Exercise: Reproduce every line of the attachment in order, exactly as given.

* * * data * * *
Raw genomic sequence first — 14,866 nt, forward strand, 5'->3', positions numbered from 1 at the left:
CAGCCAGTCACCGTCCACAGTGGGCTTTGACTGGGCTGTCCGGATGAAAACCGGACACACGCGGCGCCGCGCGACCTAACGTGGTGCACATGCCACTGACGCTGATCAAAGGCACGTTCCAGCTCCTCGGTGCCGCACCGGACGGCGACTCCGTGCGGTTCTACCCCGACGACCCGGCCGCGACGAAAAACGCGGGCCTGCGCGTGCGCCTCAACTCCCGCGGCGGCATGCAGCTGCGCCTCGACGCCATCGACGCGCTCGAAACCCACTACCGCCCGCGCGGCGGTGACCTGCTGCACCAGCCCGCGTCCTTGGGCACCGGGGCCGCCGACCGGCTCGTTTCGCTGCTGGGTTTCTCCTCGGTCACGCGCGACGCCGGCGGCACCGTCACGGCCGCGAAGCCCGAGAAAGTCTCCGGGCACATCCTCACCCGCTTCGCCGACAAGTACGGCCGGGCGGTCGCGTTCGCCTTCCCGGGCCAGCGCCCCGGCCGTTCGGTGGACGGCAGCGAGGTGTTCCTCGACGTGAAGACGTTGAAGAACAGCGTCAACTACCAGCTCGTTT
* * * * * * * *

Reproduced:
Raw genomic sequence first — 14,866 nt, forward strand, 5'->3', positions numbered from 1 at the left:
CAGCCAGTCACCGTCCACAGTGGGCTTTGACTGGGCTGTCCGGATGAAAACCGGACACACGCGGCGCCGCGCGACCTAACGTGGTGCACATGCCACTGACGCTGATCAAAGGCACGTTCCAGCTCCTCGGTGCCGCACCGGACGGCGACTCCGTGCGGTTCTACCCCGACGACCCGGCCGCGACGAAAAACGCGGGCCTGCGCGTGCGCCTCAACTCCCGCGGCGGCATGCAGCTGCGCCTCGACGCCATCGACGCGCTCGAAACCCACTACCGCCCGCGCGGCGGTGACCTGCTGCACCAGCCCGCGTCCTTGGGCACCGGGGCCGCCGACCGGCTCGTTTCGCTGCTGGGTTTCTCCTCGGTCACGCGCGACGCCGGCGGCACCGTCACGGCCGCGAAGCCCGAGAAAGTCTCCGGGCACATCCTCACCCGCTTCGCCGACAAGTACGGCCGGGCGGTCGCGTTCGCCTTCCCGGGCCAGCGCCCCGGCCGTTCGGTGGACGGCAGCGAGGTGTTCCTCGACGTGAAGACGTTGAAGAACAGCGTCAACTACCAGCTCGTTT